Shall we begin with the negative side? Or the positive side? It doesn’t matter, it’s all the same side.
If it were necessary to determine which group suffers most during COVID lockdowns, a prime candidate would be the disabled, who depend on routine much more intensely than the rest of us. An institution like Shalva of Jerusalem, which cares for the disabled, be their disability physical or mental, thus has its negative side. If it is locked down, people suffer greatly.
Precisely due to this vulnerability, Shalva is an overwhelming force for good. Like: Of course there is a Shalva. Of course there is an institution that relieves parents a few hours a day of the great challenges in caring for a child who needs much more care than the rest of the family. Of course parents won’t need to institutionalize their child. Of course there is a place for kids to flourish who have many strikes against them. “It” has to be there, right? It is only natural, right?
Anything but. It might qualify as the most unnatural thing in Israel. “It” isn’t just there, waiting for whomever needs it. “It” doesn’t happen by itself, or by government decree. Never is this made more clear than in the autobiography of one of Shalva’s founders, Kalman Samuels, the other founder being his wife, Malka.
Perhaps we should say that the real founder is their son, Yossi, rendered blind and deaf from a faulty vaccine dose at a very young age. Yes, Yossi, whom the Samuels were encouraged to “put away.” The story of the absolute, unqualified resistance to that advice — at great emotional and financial cost — is the story in Dreams Never Dreamed: A Mother’s Promise That Transformed Her Son’s Breakthrough into a Beacon of Hope (Toby Press, 2020).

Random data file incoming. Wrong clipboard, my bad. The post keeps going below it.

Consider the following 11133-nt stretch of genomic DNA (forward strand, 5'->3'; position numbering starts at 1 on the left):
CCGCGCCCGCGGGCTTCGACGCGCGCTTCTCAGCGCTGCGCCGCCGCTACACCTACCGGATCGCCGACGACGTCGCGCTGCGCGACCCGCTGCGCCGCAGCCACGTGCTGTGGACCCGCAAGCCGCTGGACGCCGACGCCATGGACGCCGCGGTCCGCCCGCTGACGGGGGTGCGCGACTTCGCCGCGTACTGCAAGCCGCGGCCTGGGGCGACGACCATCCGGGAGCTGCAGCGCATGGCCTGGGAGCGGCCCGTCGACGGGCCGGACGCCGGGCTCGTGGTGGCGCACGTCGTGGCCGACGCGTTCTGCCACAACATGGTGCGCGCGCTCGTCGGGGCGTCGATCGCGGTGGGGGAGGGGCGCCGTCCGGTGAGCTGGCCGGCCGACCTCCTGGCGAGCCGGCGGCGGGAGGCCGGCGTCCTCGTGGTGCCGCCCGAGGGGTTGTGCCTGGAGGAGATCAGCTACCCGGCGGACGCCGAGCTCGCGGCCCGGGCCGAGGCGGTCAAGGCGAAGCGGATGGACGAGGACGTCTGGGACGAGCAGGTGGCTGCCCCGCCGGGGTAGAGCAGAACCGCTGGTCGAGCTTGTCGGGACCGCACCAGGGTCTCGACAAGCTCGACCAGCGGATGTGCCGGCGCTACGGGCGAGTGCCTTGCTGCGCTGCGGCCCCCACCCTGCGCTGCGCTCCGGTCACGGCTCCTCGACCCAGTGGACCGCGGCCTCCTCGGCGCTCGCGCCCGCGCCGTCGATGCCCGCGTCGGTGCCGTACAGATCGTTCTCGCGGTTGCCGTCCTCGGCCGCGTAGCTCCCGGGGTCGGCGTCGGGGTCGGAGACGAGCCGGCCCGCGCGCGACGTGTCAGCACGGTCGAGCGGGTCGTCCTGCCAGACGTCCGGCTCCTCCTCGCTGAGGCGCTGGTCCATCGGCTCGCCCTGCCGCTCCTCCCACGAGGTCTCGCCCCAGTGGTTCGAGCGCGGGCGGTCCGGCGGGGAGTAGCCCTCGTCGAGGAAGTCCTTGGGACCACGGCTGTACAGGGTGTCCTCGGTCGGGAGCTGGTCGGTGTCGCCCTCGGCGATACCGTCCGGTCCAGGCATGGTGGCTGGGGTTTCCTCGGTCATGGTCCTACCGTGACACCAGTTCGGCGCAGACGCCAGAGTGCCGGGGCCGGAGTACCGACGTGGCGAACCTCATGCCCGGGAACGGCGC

The story of that son is central to the story, but the “beacon of hope,” the institution of Shalva, is central to the lives of countless Israelis whose children come into their own. And that, frankly, is not even the whole of it.
A story of courageous and pioneer- ing parents and of the institution they created touches a lot more people than the people it touches. For example, it touches the thousands of volunteers who have been and continue to be drawn to Shalva. And that, frankly, is not the whole of it. Shalva touches everyone who has a dream, an impossible dream. Everyone who needs to address a critical social need in such a way that the solution is . . . just there, right? It’s only natural, right?